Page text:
Jesus was the Christ
Moving on, Laurence and Dan consider the term “Christ” (used 17 times in Matthew) and note how it is tied together with the “Son of David” (used 9 times in Matthew) right from the opening of the book in Matthew 1:1. This means it is closely linked to the term for the true king in the line of David.
Christ is the Greek translation of the Hebrew word for Anointed, which is Messiah. When kings in the Old Testament were chosen they were anointed with oil, so the one chosen for the role was called the anointed, or the Messiah. This became the title used for the future king who was anticipated to come to save the people who had been without a king or kingdom for so long. Matthew’s claim, alongside the other gospels and the rest of the New Testament, is that Jesus is the anticipated Messiah, the Christ. Laurence and Dan look back at Psalm 2:1-6 to see how the term Anointed is used for God’s chosen king. They remember that they had already spent some time in this Psalm, earlier in the series, when they discovered its connection to the baptism of Jesus and his wilderness temptations, (see the second episode in this series: Tempted by the Devil).
Jesus was the Son of God
Finally, they turn to the last of the main titles of Jesus, noting that he is called the Son of God 8 times in Matthew. They look at two occasions when Jesus calms stormy waters. After the first, the disciples with him exclaim wonder saying, “What sort of man is this?” (Matthew 8:23-27). When they immediately reach land, however, Matthew records how two demon possessed men come to meet them, and recognise Jesus immediately as the Son of God! (Matthew 8:28-29). After the second storm is calmed later in the narrative, the disciples have now a better understanding of who Jesus is, and they too exclaim, “Truly you are the Son of God.” (Matthew 14:32-33).
Laurence and Dan think about how the term Son of God conveys that Jesus had God’s power. Again, they discuss how this is sometimes interpreted as meaning that Jesus is God, because only God has power over the wind and the waves. However, it is not unheard of in the Old Testament when prophets are given authority and power over the weather by God. And if Jesus was God with intrinsic power and authority, this wouldn’t be in keeping with everything seen in the terms used so far.
Dan quotes from the New Testament writer N.T. Wright (or Tom Wright) who discusses the term “Son of God” within his commentary on Matthew.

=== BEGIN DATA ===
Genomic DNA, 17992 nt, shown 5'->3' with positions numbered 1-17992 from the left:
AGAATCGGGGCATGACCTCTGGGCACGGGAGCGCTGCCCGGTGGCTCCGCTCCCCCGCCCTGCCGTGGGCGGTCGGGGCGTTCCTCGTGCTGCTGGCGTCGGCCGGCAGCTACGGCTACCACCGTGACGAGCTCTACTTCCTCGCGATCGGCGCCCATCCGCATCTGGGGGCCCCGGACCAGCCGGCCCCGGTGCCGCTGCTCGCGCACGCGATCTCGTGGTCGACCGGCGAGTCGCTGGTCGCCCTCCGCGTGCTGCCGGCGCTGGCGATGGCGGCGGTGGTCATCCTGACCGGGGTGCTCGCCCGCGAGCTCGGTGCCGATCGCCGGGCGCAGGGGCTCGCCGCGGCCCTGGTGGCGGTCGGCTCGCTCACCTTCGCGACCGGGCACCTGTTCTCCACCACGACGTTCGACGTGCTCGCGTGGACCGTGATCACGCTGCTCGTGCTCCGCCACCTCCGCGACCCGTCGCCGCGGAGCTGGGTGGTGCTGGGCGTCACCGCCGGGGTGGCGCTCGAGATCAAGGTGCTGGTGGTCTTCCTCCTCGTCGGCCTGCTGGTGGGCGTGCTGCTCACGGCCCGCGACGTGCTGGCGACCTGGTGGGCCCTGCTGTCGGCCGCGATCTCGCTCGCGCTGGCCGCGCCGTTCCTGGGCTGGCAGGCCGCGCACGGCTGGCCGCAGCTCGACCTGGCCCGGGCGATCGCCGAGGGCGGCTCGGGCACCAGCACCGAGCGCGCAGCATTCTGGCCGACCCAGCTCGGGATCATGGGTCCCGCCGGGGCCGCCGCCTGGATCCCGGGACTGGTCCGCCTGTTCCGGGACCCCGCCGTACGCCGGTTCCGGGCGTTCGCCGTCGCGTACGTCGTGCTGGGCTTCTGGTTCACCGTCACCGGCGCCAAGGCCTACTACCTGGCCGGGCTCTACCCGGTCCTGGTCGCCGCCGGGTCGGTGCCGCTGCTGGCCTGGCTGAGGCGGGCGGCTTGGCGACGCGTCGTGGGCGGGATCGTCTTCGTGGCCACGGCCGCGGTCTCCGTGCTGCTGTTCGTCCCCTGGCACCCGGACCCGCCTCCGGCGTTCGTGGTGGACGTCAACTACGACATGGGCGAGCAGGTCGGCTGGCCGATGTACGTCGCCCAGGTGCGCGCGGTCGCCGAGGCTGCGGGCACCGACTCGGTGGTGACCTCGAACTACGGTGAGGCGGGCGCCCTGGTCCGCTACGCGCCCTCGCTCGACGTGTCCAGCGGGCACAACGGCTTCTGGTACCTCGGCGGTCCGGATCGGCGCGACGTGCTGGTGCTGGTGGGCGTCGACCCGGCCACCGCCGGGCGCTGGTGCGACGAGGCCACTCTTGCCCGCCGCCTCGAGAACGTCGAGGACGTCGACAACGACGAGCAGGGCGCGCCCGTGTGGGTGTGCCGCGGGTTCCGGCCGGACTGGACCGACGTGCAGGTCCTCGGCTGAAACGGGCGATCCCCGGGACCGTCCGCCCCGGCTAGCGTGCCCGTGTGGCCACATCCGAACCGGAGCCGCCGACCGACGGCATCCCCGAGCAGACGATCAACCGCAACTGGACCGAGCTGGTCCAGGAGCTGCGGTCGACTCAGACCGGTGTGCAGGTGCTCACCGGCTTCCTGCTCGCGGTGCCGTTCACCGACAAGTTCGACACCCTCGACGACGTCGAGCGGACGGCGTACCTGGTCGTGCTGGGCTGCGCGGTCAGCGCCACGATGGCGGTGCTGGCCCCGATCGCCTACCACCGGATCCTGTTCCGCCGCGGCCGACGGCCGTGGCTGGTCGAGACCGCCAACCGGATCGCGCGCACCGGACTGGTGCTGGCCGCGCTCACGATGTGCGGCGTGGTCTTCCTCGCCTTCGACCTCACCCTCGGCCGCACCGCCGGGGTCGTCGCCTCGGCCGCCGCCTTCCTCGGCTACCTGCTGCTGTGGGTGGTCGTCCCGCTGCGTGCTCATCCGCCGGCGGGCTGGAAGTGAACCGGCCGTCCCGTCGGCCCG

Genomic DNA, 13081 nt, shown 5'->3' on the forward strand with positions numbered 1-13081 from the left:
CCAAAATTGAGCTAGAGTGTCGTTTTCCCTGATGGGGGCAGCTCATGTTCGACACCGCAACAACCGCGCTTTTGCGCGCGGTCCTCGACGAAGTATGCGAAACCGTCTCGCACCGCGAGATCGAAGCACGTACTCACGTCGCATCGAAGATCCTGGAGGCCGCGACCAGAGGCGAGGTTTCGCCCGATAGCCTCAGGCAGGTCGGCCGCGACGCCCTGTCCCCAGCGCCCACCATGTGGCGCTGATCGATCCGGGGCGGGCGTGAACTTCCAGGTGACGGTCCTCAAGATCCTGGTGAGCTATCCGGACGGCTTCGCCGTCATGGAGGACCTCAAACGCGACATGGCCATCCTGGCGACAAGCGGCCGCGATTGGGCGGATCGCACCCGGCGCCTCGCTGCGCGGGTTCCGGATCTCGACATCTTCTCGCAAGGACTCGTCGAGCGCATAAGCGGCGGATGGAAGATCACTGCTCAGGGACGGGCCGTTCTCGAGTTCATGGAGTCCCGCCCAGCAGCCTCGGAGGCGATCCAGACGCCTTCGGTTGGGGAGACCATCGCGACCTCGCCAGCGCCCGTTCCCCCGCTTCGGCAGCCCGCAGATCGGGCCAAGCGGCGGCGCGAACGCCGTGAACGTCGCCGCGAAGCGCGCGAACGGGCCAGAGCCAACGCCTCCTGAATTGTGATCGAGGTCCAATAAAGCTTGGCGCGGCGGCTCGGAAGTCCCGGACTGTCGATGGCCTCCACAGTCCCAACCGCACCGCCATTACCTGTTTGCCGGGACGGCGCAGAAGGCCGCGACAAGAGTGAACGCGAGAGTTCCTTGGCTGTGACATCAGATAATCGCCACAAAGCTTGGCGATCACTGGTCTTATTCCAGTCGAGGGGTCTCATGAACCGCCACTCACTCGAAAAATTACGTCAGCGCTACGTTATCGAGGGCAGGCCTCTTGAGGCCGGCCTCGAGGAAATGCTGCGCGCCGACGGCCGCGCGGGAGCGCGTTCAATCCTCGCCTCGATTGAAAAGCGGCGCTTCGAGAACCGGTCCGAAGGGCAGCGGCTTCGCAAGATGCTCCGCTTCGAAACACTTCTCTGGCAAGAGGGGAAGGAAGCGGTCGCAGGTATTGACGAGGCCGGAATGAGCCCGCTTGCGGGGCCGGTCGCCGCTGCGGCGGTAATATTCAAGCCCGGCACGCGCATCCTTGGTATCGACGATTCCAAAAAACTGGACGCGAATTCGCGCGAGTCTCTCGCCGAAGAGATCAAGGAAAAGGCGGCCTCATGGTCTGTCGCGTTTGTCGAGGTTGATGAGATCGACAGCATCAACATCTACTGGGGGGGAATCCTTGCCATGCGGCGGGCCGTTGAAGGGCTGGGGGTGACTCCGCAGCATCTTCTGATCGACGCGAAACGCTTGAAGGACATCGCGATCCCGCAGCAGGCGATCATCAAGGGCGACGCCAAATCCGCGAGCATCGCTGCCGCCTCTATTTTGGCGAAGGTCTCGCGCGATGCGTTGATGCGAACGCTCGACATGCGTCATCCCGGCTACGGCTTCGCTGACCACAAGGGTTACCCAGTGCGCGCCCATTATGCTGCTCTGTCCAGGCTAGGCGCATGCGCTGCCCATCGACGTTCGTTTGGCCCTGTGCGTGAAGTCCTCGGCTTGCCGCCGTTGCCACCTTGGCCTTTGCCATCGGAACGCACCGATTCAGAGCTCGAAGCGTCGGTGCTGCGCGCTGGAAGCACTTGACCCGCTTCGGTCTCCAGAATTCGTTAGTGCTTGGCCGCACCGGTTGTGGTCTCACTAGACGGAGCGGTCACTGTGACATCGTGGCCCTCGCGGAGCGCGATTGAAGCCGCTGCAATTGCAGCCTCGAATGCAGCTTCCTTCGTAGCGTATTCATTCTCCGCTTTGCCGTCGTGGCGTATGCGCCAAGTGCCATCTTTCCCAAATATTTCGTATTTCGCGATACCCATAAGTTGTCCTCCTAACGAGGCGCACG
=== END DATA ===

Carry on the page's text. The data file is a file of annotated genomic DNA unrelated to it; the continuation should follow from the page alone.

It’s important to be clear that at this stage the phrase ‘son of God’ did not mean ‘the second person of the Trinity’. There was no thought yet that the coming king would himself be divine—though some of the things Jesus was doing and saying must already have made the disciples very puzzled…But it’s important, if we are to understand the present passage, that we don’t read into it more than is there. What Peter and the others were saying was: you are the true king. You’re the one Israel has been waiting for. You are God’s adopted son, the one of whom the Psalms and prophets had spoken.Wright, T. (2004). Matthew for Everyone, Part 2: Chapters 16-28 (p. 7). London: Society for Promoting Christian Knowledge.
N.T. Wright rightly argues that the “Son of God” does not convey any sense that Jesus was God, and far less anything to do with the Trinity. It is linked right back to the expected anointed king of Israel who would be the Son of God.
Who is Jesus in other scriptures?
Laurence and Dan reflect on what they have discovered in Matthew by looking at other scriptures that answer the same question; Who is Jesus? They turn to Acts 2:22 and find Peter preaching the same message:
Men of Israel, hear these words: Jesus of Nazareth, a man attested to you by God with mighty works and wonders and signs that God did through him in your midst, as you yourselves know.Acts 2:22
According to the book of Acts, Jesus is a man who was approved to be the chosen one of God by the miracles and wonders that God did through him, which showed that he had the authority from God. This builds to the climax of the resurrection of Jesus, which, Peter continues, shows that God has exalted him as Lord and Christ, (Acts 2:36), like the vision of the Son of Man in Daniel 7.
Laurence and Dan finish off the conversation by looking forward to the final episode in the series where they will think more about the implications of understanding Jesus as God’s Son, an exalted human being, specifically in relation to his death and resurrection.